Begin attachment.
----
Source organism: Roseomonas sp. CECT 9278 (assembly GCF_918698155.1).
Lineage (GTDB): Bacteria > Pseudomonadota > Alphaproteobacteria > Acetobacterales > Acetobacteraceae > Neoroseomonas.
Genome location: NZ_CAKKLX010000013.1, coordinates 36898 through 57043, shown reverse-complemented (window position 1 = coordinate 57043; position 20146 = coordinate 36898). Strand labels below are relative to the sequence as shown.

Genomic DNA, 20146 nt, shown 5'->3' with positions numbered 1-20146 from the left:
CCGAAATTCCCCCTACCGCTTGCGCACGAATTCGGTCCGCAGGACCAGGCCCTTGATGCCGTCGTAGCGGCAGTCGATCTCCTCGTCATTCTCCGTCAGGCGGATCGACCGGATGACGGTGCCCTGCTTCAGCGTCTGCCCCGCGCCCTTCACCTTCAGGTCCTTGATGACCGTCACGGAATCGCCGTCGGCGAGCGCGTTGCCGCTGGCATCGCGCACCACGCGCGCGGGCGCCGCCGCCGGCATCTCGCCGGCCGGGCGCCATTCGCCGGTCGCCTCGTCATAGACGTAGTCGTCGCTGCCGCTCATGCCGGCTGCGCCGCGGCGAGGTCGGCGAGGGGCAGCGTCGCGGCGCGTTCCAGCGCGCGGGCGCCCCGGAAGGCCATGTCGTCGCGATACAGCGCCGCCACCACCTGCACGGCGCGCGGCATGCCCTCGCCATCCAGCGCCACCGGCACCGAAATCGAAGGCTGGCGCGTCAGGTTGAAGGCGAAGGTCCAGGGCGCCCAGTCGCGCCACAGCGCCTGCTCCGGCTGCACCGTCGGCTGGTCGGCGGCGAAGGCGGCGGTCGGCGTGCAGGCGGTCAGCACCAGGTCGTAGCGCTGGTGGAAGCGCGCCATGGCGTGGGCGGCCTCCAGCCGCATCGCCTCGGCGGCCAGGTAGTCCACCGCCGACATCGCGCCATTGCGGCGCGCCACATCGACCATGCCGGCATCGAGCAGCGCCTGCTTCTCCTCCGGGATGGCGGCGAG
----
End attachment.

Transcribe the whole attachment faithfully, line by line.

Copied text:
Source organism: Roseomonas sp. CECT 9278 (assembly GCF_918698155.1).
Lineage (GTDB): Bacteria > Pseudomonadota > Alphaproteobacteria > Acetobacterales > Acetobacteraceae > Neoroseomonas.
Genome location: NZ_CAKKLX010000013.1, coordinates 36898 through 57043, shown reverse-complemented (window position 1 = coordinate 57043; position 20146 = coordinate 36898). Strand labels below are relative to the sequence as shown.

Genomic DNA, 20146 nt, shown 5'->3' with positions numbered 1-20146 from the left:
CCGAAATTCCCCCTACCGCTTGCGCACGAATTCGGTCCGCAGGACCAGGCCCTTGATGCCGTCGTAGCGGCAGTCGATCTCCTCGTCATTCTCCGTCAGGCGGATCGACCGGATGACGGTGCCCTGCTTCAGCGTCTGCCCCGCGCCCTTCACCTTCAGGTCCTTGATGACCGTCACGGAATCGCCGTCGGCGAGCGCGTTGCCGCTGGCATCGCGCACCACGCGCGCGGGCGCCGCCGCCGGCATCTCGCCGGCCGGGCGCCATTCGCCGGTCGCCTCGTCATAGACGTAGTCGTCGCTGCCGCTCATGCCGGCTGCGCCGCGGCGAGGTCGGCGAGGGGCAGCGTCGCGGCGCGTTCCAGCGCGCGGGCGCCCCGGAAGGCCATGTCGTCGCGATACAGCGCCGCCACCACCTGCACGGCGCGCGGCATGCCCTCGCCATCCAGCGCCACCGGCACCGAAATCGAAGGCTGGCGCGTCAGGTTGAAGGCGAAGGTCCAGGGCGCCCAGTCGCGCCACAGCGCCTGCTCCGGCTGCACCGTCGGCTGGTCGGCGGCGAAGGCGGCGGTCGGCGTGCAGGCGGTCAGCACCAGGTCGTAGCGCTGGTGGAAGCGCGCCATGGCGTGGGCGGCCTCCAGCCGCATCGCCTCGGCGGCCAGGTAGTCCACCGCCGACATCGCGCCATTGCGGCGCGCCACATCGACCATGCCGGCATCGAGCAGCGCCTGCTTCTCCTCCGGGATGGCGGCGAG